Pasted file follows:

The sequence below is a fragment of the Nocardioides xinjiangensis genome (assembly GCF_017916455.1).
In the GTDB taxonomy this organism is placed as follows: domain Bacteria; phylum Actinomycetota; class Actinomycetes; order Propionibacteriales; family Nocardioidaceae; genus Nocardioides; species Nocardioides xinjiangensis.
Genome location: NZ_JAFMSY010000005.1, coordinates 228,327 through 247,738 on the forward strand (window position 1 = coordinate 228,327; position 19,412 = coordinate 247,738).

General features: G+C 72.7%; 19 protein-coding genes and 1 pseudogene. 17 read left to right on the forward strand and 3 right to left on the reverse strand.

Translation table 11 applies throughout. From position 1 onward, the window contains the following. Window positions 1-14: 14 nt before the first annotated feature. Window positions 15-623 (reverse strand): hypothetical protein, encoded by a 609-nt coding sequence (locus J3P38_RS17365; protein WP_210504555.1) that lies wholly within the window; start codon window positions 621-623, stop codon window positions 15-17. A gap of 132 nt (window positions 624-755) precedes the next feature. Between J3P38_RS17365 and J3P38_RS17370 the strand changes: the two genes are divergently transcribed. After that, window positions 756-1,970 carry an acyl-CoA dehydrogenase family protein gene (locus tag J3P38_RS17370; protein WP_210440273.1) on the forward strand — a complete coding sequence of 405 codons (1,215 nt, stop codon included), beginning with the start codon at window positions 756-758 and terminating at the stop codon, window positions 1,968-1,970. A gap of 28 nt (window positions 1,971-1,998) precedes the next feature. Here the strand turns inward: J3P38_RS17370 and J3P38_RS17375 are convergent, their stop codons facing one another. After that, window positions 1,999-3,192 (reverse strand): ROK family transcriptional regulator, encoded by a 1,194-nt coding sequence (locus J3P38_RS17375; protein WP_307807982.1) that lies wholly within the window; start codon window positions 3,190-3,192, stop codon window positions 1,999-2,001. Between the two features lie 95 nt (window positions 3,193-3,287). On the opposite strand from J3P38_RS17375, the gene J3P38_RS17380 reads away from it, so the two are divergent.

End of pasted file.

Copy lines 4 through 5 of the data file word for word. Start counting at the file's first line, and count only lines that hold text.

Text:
General features: G+C 72.7%; 19 protein-coding genes and 1 pseudogene. 17 read left to right on the forward strand and 3 right to left on the reverse strand.

Translation table 11 applies throughout. From position 1 onward, the window contains the following. Window positions 1-14: 14 nt before the first annotated feature. Window positions 15-623 (reverse strand): hypothetical protein, encoded by a 609-nt coding sequence (locus J3P38_RS17365; protein WP_210504555.1) that lies wholly within the window; start codon window positions 621-623, stop codon window positions 15-17. A gap of 132 nt (window positions 624-755) precedes the next feature. Between J3P38_RS17365 and J3P38_RS17370 the strand changes: the two genes are divergently transcribed. After that, window positions 756-1,970 carry an acyl-CoA dehydrogenase family protein gene (locus tag J3P38_RS17370; protein WP_210440273.1) on the forward strand — a complete coding sequence of 405 codons (1,215 nt, stop codon included), beginning with the start codon at window positions 756-758 and terminating at the stop codon, window positions 1,968-1,970. A gap of 28 nt (window positions 1,971-1,998) precedes the next feature. Here the strand turns inward: J3P38_RS17370 and J3P38_RS17375 are convergent, their stop codons facing one another. After that, window positions 1,999-3,192 (reverse strand): ROK family transcriptional regulator, encoded by a 1,194-nt coding sequence (locus J3P38_RS17375; protein WP_307807982.1) that lies wholly within the window; start codon window positions 3,190-3,192, stop codon window positions 1,999-2,001. Between the two features lie 95 nt (window positions 3,193-3,287). On the opposite strand from J3P38_RS17375, the gene J3P38_RS17380 reads away from it, so the two are divergent.